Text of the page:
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October 03, 2013 - Image 35

Resource type:
The Detroit Jewish News, 2013-10-03

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Parshat Noah: Genesis 6:9-11:32
Numbers 28:9-15; Isaiah 66:1-24


n his commentary on this week's
reading of parshat Noah, the medi-
eval biblical interpreter Rashi relates
a midrashic dispute that seemingly has
been resolved by the biblical text.
In commanding Noah to build the ark,
God instructs him to fashion a tzohar,
often translated as a light. However,
Rashi, in his comment on
this term, quotes a dispute
between two sages, Rabbi
Aba bar Kahana and Rabbi
Levi. Rabbi Aba explains that
the tzohar was a window and
Rabbi Levi counters that it
was a stone that allowed light
to enter the ark acting as a
However, there seems to be
no need for clarification. The
supra-commentary on Rashi,
known as the siftei chachamim,
directs the reader to look later in the nar-
rative to read that after the flood, Noah
opens the window. There should be no
ambiguity. What then is the idea behind
this midrashic dispute?
Interestingly, there is another dispute
quoted by Rashi in his opening comments
to the sedrah. The text describes Noah as
an ish tzadik, a righteous man. Yet, even
here, there is room for interpretation.
One opinion declares Noah as an abso-
lute tzadik, able to withstand scrutiny
in any generation. The other opinion
sees the description as relative, such that
Noah would pale by comparison to other
biblical figures of righteousness, and it
was only in his generation that he could
be considered a tzadik.
An often-offered example of this rela-
tive righteousness is through comparison
to our patriarch Abraham. Abraham
gets involved with many endeavors; he
secures the release of Lot through war
and argues with God about the destruc-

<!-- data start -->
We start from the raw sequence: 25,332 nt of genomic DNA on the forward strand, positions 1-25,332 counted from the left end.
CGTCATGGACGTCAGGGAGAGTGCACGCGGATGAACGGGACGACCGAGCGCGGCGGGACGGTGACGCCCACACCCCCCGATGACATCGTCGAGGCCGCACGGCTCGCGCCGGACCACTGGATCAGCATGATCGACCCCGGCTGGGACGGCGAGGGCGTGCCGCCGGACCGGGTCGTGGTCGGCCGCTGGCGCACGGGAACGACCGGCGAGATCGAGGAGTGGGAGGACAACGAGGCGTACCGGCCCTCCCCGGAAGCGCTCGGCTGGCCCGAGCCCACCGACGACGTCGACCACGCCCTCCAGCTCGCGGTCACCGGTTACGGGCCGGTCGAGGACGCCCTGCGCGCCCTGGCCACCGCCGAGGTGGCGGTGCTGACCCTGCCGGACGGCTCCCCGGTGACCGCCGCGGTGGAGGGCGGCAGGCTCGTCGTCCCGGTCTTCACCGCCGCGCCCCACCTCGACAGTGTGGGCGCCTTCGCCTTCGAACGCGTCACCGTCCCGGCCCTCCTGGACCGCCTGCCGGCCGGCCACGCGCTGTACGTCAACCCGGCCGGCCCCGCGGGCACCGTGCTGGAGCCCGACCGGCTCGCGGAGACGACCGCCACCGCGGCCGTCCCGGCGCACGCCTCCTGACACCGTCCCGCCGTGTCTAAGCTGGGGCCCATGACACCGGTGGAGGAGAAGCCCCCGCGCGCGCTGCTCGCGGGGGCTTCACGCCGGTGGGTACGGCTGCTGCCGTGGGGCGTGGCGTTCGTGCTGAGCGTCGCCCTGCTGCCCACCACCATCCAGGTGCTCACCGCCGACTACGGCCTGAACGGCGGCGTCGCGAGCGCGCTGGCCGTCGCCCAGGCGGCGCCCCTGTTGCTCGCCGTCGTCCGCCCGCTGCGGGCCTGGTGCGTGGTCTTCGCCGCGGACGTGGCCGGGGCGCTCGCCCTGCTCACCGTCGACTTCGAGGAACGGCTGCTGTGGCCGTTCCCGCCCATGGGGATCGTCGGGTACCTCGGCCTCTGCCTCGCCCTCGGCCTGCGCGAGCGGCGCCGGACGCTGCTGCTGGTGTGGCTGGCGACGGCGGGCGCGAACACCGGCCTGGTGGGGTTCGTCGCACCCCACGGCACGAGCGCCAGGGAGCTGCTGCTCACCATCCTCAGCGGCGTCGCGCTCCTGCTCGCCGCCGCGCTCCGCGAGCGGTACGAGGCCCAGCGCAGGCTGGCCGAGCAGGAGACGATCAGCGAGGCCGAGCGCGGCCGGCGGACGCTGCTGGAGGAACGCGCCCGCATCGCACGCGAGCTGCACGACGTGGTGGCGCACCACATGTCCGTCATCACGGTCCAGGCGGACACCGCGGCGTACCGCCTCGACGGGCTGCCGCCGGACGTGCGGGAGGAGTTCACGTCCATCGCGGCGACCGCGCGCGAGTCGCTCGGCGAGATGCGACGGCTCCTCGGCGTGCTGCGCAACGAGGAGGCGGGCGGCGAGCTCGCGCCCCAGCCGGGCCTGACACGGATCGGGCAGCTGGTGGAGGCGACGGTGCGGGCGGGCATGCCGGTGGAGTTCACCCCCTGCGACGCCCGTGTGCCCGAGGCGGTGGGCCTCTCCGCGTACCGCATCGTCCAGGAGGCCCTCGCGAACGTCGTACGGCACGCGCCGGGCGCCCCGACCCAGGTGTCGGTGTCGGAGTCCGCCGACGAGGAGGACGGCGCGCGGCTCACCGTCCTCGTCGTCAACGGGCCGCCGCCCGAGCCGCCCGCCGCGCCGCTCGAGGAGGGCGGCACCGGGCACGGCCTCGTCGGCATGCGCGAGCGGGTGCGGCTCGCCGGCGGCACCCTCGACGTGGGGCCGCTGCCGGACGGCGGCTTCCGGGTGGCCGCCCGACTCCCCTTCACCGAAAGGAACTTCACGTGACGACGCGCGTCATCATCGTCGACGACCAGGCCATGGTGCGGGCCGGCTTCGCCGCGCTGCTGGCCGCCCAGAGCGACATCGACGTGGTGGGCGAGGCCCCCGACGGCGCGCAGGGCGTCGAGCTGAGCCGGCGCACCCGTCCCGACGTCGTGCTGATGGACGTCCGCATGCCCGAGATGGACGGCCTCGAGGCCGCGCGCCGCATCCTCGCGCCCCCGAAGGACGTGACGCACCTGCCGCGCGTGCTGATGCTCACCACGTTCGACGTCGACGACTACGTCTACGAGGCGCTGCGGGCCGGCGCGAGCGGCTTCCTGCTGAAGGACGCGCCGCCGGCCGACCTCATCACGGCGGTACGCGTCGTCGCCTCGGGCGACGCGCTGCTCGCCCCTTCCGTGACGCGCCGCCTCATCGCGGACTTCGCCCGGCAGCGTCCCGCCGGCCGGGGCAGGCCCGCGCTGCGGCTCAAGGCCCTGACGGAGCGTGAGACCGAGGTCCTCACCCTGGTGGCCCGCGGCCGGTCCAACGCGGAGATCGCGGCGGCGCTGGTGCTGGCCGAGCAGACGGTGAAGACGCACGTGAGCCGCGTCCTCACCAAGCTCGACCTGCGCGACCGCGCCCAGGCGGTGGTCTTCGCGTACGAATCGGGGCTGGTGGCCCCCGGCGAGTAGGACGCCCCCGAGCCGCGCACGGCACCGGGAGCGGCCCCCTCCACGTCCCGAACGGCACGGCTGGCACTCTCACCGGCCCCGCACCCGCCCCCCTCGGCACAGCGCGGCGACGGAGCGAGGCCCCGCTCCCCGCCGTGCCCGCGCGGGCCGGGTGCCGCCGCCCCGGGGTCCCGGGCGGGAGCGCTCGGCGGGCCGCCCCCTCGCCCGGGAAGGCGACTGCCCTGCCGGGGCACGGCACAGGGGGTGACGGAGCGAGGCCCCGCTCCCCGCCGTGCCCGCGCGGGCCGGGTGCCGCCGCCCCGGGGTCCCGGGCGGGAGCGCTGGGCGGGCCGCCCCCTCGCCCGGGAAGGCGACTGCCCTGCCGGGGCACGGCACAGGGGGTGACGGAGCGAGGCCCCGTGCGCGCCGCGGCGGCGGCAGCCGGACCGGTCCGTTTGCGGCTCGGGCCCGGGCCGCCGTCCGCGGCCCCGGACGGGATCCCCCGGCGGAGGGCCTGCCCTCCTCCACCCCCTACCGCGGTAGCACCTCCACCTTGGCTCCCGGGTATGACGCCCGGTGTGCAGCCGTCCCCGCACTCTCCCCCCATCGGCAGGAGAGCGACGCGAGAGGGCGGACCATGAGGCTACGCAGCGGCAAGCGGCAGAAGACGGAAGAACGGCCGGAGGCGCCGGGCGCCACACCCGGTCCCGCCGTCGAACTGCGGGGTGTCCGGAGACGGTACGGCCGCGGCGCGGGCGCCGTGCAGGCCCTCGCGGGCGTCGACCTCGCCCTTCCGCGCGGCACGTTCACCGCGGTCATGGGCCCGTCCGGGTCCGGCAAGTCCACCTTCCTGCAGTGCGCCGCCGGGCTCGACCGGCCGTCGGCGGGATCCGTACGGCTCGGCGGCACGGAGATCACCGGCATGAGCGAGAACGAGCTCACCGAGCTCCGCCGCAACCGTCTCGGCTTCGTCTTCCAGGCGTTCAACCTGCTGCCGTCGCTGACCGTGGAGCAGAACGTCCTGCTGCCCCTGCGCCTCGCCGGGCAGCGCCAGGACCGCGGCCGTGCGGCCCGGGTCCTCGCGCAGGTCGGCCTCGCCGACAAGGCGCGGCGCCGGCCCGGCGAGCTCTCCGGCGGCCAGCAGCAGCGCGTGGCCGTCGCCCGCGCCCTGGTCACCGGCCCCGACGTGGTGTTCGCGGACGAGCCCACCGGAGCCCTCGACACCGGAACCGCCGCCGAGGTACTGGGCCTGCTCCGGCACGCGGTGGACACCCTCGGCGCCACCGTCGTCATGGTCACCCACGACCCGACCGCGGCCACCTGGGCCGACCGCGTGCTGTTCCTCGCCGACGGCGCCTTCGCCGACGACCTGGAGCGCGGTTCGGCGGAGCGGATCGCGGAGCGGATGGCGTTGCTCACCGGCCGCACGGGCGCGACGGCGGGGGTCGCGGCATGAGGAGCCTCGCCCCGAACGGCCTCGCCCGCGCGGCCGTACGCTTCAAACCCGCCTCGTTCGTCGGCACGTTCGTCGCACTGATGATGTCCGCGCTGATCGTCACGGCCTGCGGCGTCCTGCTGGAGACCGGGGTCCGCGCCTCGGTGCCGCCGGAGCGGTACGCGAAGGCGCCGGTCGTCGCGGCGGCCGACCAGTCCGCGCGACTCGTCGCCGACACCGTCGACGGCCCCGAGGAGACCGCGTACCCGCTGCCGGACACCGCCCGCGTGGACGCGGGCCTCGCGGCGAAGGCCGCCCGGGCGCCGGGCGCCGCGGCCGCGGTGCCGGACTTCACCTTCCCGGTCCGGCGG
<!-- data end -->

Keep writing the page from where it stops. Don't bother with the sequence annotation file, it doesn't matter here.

tion of the cities of Sodom and Amorah
(Gommorah). Remarkably, Abraham is
never called a tzadik, while Noah, who
does not argue with God and does not
try to save the people, is explicitly called
a tzadik.
According to this opinion, Noah is an
insular tzadik; he keeps to himself. As
the great commentator on the human
condition, Bill Cosby, notes, Noah did not
go about trying to convince people that
the world was coming to an end and that


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they should change their ways; at best he
would only hint, "How long can you tread
Perhaps both disputes can be under-
stood as complementary, leading us to a

transformative moment along with Noah
and an understanding about the mysteri-
ous ambiguity. The ark can be seen as a
refuge, the ideal place for a
monastic existence, insulated
from the chaos of Noah's time.
The tzadik, of necessity,
needed to be isolated. By his
nature, he could not interact
with other people. And it is
the insular tzadik who places
an opaque stone as a tzohar
for the ark. The tzohar stone
will keep the chaos outside.
However, something changes
on the ark.
Rabbi Meir Lau, in his book
Out of the Depths, relates that on the ark,
all the species were housed together in a
very unnatural habitat. Animals that are
by nature territorial had to accommodate
others within their boundaries. Those
that would normally shy away had to be
in close quarters with others. There was
no other choice.
Society had to realign and cooperate
if it was to survive and eventually thrive.
Rabbi Lau expands on this and explains
that we need to see the world as our ark
and that would we all do so, we would
realign society and not simply survive,
but thrive.
After the rains stop, Noah realizes
that he cannot be insular anymore. And,
therefore, the narrative does not mention
the tzohar, but the window. Noah realizes
that he no longer requires the opaque
stone to filter out the world, but rather an
open window to be part of it.

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Rabbi Tzvi Klugerman is head of school at
Akiva Hebrew Day School in Southfield.

• Do you ever want to shut out the
• Can a person truly be considered
righteous if they are insulated
from the world?
• Why is Abraham never called a

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